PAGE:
You may remember the press coverage of the investigation into the former children’s charity Keeping Kids Company and its eventual liquidation in the summer of 2015. The Employment Appeal Tribunal has now ruled that the charity breached collective redundancy laws by failing to collectively consult in the run-up to it stopping operations.
When proposing to dismiss 20 or more employees within a period of 90 days at one establishment, section 188 of the Trade Union and Labour Relations (Consolidation) Act 1992 requires employers to inform and consult with representatives of affected employees. Consultation must begin in ‘good time’. A breach of these collective consultation requirements entitles employees to a protective award of up to 90 days’ pay.
The charity suffered ongoing financial difficulties and on 12 June 2015 applied for a government grant of £3 million. The application included a business plan to restructure the company and discussed removing 50% of the posts. No specific posts were identified at that point. On 29 July the government offered the grant. The charity sent an email to all staff saying that matters had been resolved and salaries would be paid the next day. On 30 July it became known that the police were investigating allegations against the charity concerning the safeguarding of children. On 3 August the government terminated the agreement and demanded repayment of the grant. On 5 August the charity closed and all employees were dismissed.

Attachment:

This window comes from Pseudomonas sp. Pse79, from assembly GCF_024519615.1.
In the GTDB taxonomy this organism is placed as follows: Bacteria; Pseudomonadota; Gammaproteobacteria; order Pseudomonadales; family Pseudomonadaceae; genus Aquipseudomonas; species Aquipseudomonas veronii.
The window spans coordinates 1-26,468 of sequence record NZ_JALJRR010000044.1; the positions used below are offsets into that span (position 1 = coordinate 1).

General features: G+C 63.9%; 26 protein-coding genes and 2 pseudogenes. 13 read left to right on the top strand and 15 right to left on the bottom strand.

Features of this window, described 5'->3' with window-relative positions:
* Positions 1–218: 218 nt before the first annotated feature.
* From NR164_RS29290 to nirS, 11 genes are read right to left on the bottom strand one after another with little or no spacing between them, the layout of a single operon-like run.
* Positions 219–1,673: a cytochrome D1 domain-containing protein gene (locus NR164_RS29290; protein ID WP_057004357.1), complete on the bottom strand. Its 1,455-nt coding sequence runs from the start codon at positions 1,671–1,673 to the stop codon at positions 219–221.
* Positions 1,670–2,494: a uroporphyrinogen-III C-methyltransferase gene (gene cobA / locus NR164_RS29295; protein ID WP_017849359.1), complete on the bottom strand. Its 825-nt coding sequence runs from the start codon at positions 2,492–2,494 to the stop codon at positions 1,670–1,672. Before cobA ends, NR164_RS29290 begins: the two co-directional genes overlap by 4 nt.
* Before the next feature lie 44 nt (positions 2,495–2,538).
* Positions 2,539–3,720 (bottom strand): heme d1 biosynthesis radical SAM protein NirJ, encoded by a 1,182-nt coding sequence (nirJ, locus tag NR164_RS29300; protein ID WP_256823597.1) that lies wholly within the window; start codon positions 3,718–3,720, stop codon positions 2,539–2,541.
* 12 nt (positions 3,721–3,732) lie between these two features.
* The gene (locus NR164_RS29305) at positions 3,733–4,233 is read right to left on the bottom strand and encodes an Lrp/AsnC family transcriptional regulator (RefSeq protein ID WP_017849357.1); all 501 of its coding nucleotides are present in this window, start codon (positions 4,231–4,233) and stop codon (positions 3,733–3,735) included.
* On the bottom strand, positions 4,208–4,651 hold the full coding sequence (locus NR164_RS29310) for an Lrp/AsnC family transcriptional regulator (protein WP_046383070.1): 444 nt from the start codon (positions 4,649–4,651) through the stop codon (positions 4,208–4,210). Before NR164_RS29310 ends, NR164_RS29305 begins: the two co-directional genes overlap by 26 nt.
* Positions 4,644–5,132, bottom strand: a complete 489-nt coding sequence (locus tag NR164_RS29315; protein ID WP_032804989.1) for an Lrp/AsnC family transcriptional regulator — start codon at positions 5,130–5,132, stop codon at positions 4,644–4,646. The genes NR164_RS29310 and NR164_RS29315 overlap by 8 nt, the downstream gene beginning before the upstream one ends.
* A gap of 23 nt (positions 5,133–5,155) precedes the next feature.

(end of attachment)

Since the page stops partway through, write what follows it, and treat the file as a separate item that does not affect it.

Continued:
Some employees won protective awards for failure to inform and consult over the redundancies. The judge decided that consultations with employee representatives should have begun promptly after 12 June when there was a proposal to dismiss, even though the charity did not know which roles would be deleted. The events in August did not excuse the obligation to consult, but they did reduce the size of the eventual award.
If your business is proposing collective redundancies you should ensure that consultation begins promptly after the proposal is made, even if you don’t yet know all of the detail.